raw *:*: { 
if ($istok(a b c,$numeric,32)) return
    if (%whoischan != $null) echo -g $chan(1) unhandled whois numeric $numeric : $1-
}

If there are some un-trapped numerics you don't want to see, just add them to the a b c list separated by spaces, and you can delete the a b c.

Your script also has some problems:

  • it assumes that the server will always finish sending the /whois info before the next person joins, so you'll find it switching channel in the middle of someone's info.
  • if you have several shared channels with someone, you'll be /whois'ing that person several times
  • you'll risk flooding yourself off the server or having the server ignore your /whois requests being done too frequently.

What you probably want to do is avoid immediately doing the whois, and instead add them to a queue. Then have a timer which runs at an interval of N seconds. Each time the timer interval triggers the timer's command, it grabs the 1st person in the list. If the person has already quit, discard the nick and try the next in the list. After you send the /whois command, you set a variable of who the script is handling, because you don't want the script to take action when you do a normal whois from the menu. You need to decide how you handle someone who joins a channel while they're already in the queue. If you want to just echo the whois info to all common channels, that's the easiest. If you want to show only into the channels they freshly joined, that will be more complicated, as you'll need to add channel info to the que along with their nick. If you need to support multiple networks, that makes it more complicated since you'll need to create separate global %variables (or hashtables) and separate timers for each network. If you do want to support multiple networks, you'll probably want to have this ignore all-except-one until you get it working, then save a backup before trying to modify variables, hashtables, and timers to include network names.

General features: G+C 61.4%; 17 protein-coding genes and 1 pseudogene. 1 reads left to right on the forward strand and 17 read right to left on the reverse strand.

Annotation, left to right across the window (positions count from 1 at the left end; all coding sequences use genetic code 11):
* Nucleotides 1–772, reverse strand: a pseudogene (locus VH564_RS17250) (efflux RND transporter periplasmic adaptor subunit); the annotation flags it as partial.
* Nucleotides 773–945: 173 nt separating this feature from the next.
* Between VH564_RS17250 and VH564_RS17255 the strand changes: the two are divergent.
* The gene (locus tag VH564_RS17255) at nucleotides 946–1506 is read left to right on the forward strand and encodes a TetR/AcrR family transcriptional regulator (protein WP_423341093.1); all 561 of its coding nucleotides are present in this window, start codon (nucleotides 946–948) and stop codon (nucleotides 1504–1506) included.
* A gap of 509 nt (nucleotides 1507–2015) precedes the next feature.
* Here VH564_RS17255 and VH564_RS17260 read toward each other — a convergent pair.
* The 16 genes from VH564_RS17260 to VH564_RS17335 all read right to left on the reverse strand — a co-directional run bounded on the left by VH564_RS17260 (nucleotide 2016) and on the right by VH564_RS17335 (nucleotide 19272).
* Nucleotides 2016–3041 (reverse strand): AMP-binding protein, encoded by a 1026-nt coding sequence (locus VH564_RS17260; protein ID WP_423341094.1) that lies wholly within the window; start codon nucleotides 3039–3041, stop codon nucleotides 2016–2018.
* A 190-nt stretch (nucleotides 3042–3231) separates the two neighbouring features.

When incoming messages arrive at these numerics, you only do the echoes if it's the active nick. If you want to have this echoed to all shared channels, you can have a separate alias which each of these numerics calls. Assuming $1 is the nick and $2 is the line of text, you call it like noop $aliasname($2,$3-) because these raw numerics always have $1 being you and $2 being the nick being whois'ed. The subroutine would look something like:

var %i 1 | while ($comchan($1,%i)) { echo g $v1 $1 $2 | inc %i }

The -g is if you want the echo to not be added to the disk channel log for that channel.

There will be a numeric when the server rejects your whois because the server is too busy, so you can decide to re-add the nick to your que (front or back) and let the que try later.

Your numerics would change slightly. Instead of using %whoischan as the destination, it would use %whoisnick to identify which 1 nick should not be ignored.

raw 307:*: {
if ($2 != %whoisnick) return
noop
noop $aliasname($2,$3-) | halt
}

Also, you've probably noticed that some of these numerics display differently than received from the server. For example the 1st line of the whois displays an address userid@hostname but they're received as 2 separate words without the @. So instead of sending $3- you might need to manipulate the string before feeding it to $aliasname.